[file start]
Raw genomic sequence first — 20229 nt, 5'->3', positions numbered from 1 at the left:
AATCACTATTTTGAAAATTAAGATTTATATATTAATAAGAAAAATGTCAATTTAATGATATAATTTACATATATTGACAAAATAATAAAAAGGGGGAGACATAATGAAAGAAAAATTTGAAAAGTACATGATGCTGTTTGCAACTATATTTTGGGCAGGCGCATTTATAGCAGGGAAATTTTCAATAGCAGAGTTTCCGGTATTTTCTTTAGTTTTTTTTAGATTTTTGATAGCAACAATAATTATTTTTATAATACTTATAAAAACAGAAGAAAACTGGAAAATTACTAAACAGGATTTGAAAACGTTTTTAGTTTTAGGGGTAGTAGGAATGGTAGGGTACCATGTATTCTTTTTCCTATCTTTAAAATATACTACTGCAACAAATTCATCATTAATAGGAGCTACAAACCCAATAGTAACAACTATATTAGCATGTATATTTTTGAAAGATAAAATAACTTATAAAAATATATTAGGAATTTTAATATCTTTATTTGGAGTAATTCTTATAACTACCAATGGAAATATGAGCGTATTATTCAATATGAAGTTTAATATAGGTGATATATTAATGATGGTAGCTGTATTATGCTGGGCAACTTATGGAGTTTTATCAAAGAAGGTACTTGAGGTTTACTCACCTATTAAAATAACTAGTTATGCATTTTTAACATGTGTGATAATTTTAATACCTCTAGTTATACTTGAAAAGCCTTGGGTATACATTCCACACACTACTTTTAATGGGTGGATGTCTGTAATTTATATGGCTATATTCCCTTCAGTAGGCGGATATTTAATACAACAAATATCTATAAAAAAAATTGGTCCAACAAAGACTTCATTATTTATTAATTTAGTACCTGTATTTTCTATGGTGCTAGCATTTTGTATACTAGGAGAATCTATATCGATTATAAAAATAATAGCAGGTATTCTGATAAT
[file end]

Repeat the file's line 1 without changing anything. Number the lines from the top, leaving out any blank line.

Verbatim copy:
Raw genomic sequence first — 20229 nt, 5'->3', positions numbered from 1 at the left: